#5: Student. She came here to get together with her friends and stay out later than usual. She’ll ask for a coffee and a water, or maybe one small beer or a glass of white wine later on. No conversation with the bartenders. Tip: €0,5.


#6: Underage. Will drink a coke that her parents are paying for but she will definitely roll her eyes when she orders it. Parents like hers might actually leave a decent tip, but I’d have to see them to be sure. If she’s by herself or with a group of similarly-aged kids, prepare for some attitude when they are asked to leave.


#7: Pretty nice working woman. She has a higher-level job and is relaxing after a hard day at the office or design room. Doesn’t really talk to the staff much but is polite when she does. She’ll have two glasses of red wine and pay with a 10€ bill. Tip: change left from paying the bill.

The Gents

#8: Hipster who’s here just because it’s a cool place to be. He’ll be looking at others and doing his best to show himself. He’s fake nice, just because he thinks it will gain him some attention. Might have some smart-ass comments. Not here to talk to staff. Two glasses of wine or something in a cocktail glass. Tip: €0,1


#9: Loner with a side of weirdo. He will ask all the possible questions about all the cocktails offered and after five minutes of debate will choose a small beer in the end, alongside a debate over which is better — Sagres or Super Bock. He will stay for a while, but only drink one or two. No tip


#10: Big boss guy. He’s chatty and happy and doesn’t know when he’s had too many. He will pay for rounds of drinks for the people he’s with and possibly for friends he makes at the bar. He’ll drink four pints of beer or three Gin and Tonics. Tip: €5


#11: Druggy. He either came to get laid or to sell something in the back to another customer. Regardless, he’s got a bag of coke in his pocket. If he stays, he’ll have three or four draught beers and take trips to the bathroom often. No conversation unless he sees a girl he’d like to have a go at. No tip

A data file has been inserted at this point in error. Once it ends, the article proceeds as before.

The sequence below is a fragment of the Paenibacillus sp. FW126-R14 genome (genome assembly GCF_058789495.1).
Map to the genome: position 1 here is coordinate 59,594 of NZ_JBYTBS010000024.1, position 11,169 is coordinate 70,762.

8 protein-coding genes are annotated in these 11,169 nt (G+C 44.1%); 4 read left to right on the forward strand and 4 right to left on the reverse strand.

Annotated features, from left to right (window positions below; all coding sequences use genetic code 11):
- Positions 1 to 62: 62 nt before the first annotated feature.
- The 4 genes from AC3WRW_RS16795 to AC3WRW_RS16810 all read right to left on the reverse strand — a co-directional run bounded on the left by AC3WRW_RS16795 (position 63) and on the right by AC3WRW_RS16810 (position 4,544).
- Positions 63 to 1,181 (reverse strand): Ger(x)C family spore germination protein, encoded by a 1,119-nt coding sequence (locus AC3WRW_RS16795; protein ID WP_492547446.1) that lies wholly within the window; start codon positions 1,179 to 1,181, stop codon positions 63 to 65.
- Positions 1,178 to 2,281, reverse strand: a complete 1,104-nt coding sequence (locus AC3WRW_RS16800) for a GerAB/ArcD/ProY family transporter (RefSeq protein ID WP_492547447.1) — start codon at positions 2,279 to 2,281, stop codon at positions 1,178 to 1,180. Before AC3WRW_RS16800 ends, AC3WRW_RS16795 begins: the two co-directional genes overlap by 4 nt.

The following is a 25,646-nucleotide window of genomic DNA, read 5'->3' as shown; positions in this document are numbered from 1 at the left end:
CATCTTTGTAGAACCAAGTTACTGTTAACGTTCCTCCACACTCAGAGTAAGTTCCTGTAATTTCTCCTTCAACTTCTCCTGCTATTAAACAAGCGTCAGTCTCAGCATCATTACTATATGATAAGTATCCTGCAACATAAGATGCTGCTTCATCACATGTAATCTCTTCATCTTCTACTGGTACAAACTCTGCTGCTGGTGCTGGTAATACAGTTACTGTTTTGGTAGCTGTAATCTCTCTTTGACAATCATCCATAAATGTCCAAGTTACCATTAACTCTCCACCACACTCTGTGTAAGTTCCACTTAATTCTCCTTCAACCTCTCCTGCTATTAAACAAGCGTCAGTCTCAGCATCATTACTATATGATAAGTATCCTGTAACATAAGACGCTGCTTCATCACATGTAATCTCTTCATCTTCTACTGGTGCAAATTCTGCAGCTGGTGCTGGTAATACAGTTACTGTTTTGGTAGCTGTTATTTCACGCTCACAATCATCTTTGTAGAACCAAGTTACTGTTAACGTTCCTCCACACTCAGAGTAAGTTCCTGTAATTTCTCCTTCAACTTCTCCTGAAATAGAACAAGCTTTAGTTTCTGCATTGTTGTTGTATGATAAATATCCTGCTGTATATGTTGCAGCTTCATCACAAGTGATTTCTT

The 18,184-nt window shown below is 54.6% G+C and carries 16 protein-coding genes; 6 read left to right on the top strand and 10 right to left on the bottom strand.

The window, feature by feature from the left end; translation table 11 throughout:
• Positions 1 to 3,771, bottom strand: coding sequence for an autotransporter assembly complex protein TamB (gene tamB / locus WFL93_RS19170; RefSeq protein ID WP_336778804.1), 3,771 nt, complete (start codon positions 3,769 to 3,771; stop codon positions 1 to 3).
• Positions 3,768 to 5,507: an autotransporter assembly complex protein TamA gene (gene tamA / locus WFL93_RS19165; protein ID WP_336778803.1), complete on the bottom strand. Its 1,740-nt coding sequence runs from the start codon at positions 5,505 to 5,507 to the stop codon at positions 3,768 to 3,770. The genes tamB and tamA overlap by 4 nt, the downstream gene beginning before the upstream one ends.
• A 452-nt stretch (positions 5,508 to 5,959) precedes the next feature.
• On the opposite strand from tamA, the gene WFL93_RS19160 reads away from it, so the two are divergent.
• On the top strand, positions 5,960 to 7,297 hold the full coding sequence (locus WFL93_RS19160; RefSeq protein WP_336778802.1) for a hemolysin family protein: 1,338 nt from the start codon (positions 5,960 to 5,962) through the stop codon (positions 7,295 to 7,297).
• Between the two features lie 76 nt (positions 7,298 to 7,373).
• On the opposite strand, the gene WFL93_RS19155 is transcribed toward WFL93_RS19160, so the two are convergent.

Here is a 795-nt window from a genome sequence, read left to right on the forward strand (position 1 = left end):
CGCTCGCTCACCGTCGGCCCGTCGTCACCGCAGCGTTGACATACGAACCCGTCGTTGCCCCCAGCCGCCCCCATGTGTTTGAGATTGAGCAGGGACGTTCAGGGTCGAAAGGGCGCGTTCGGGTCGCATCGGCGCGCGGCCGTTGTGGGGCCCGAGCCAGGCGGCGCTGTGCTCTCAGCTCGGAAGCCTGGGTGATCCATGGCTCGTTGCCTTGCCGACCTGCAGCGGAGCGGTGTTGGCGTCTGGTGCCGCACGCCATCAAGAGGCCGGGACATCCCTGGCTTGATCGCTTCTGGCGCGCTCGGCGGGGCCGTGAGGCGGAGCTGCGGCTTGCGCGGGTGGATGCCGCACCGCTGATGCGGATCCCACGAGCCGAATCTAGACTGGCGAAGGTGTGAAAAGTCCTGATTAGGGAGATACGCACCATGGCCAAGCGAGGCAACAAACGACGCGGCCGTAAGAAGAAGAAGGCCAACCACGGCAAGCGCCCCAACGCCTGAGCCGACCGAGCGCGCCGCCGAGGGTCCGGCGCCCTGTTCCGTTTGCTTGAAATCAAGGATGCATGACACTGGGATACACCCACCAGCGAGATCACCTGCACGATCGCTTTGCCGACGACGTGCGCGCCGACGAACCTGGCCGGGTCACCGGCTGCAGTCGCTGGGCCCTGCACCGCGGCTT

#12: Party animal. He’ll be ordering loads and loads of pints over a long period of time and will offer you a drink instead of a tip. He will talk non-stop, mostly joking, but at one point he will most definitely spill something. Tip: A shot or small beer


#13: Just a regular guy socializing. Two whiskey and waters or possibly even two old fashions. There is minimal conversation until after his drink, then he might chat about music to the staff and actually offer some good recommendations. Tip: €1


#14: Narcissistic big foreign-company clerk. He’ll have three drinks and never sit down. He alternates between pints of beer, G&Ts or whiskey cocktails, but sticks with one all night and doesn’t mix. Actually, his ass will never come off the barstool. He’ll chat to the staff about the weather. Tip: €3


*My answers are based on a bar in Cais do Sodré where I worked for years and years.

To my cocktail colleagues: Cheers and don’t forget to smile regardless of who is across from you. Remember, your job is 80% of your lifetime, so ultimately, it’s not about the tip, it’s about remembering that we are all human — and that hey, people can surprise you.

On Key